Democrats and Republicans seem to be re-enacting the scene in “Rebel Without a Cause” in which the protagonists race their cars towards a cliff in a game of chicken. The fiscal cliff is speeding towards them and failure to reach a deal will send the US economy plummeting back into recession. But the lines drawn in the sand by the two sides do not seem to intersect. Is tragedy inevitable?
It is certainly probable. But perhaps there is a way for the US to cut its fiscal deficit in a way that is acceptable to both sides – putting a price on emissions of carbon dioxide. It is an idea that is gaining traction amongst think tank wonks in the US on both the left and the right. Bob Inglis, a former Republican representative from South Carolina and backer of such pricing, says “I think the impossible may be moving to the inevitable without ever passing through the probable.”
The concept is to charge a flat rate for CO2 emissions that would achieve two ends – impose on polluters a charge for the negative externalities that they are currently imposing on society and to raise revenue. Such Pigovian taxes (as they are known after their inventor, Arthur Pigou) are liked by conservatives who see them as a way to make markets more efficient by pricing in negative externalities, and by liberals who see them as an effective and moral way to raise revenue. Oh, and they would also help to reduce CO2 emissions – it’s not just a fiscal cliff we are heading towards.
They stand in counterpoint to the way that the EU has decided to limit CO2 emissions – a cap and trade scheme. Instead of a flat rate, in the EU system the price floats with the balance of supply and demand of credits. Unfortunately for the EU system, the supply of credits is a function of political will and a combination of oversupply, free credits for existing polluting industries (grandfathered rights) and the deindustrialisation of the east of the continent has led to a price for carbon that was at first highly volatile and has now pretty much collapsed.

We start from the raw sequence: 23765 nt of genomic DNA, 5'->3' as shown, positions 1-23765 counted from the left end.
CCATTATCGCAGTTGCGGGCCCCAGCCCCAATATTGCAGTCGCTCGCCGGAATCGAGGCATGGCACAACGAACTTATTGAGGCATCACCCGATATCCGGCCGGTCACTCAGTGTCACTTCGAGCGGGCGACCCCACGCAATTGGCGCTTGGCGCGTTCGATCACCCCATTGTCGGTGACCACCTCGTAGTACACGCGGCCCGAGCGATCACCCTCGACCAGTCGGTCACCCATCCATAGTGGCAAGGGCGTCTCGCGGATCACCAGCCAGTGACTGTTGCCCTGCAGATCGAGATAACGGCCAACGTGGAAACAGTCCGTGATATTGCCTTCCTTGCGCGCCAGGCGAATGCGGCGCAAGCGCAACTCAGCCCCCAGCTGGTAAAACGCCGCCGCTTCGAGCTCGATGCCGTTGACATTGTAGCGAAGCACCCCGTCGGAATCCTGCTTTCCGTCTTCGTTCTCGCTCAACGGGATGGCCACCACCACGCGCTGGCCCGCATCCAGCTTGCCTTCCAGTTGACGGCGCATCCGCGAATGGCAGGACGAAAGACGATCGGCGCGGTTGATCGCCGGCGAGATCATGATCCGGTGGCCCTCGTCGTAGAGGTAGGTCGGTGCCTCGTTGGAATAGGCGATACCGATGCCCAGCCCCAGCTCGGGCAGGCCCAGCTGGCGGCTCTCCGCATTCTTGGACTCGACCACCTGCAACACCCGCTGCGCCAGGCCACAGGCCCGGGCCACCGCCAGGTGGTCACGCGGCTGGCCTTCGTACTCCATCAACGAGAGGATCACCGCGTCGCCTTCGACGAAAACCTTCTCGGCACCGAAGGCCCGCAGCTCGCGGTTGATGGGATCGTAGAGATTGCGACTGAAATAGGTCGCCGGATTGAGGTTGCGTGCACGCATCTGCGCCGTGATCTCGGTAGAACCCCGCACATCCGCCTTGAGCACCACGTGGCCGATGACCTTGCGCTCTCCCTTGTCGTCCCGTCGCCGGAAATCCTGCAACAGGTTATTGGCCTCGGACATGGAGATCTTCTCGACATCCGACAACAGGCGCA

In terms of what is produced within the EU, emissions have reduced, but in terms of what is consumed by the EU, emissions have actually increased – we have outsourced our pollution to other parts of the world which do not have any restrictions on emissions. This would have probably happened anyway as we de-industrialise and other countries develop, but the move has been accelerated by the difference in the price of carbon in the EU (something, if not very much) and China (nothing).
To avoid such ‘carbon leakage’ – where production flows to jurisdictions with a lower cost of carbon – it would be necessary to impose border adjustments that impose a levy on goods imported from countries that do not have a comparable charge for emissions. Whether such border adjustments are within WTO rules is a moot point, but many believe that it would be possible.
Consider the situation: the US decides to impose a price for emissions and simultaneously imposes border adjustments on goods imported from countries that do not have a similar charge on their domestic industries. This would raise revenue, reduce emissions of CO2 and it would not harm US-based industries that would otherwise find themselves at a price disadvantage.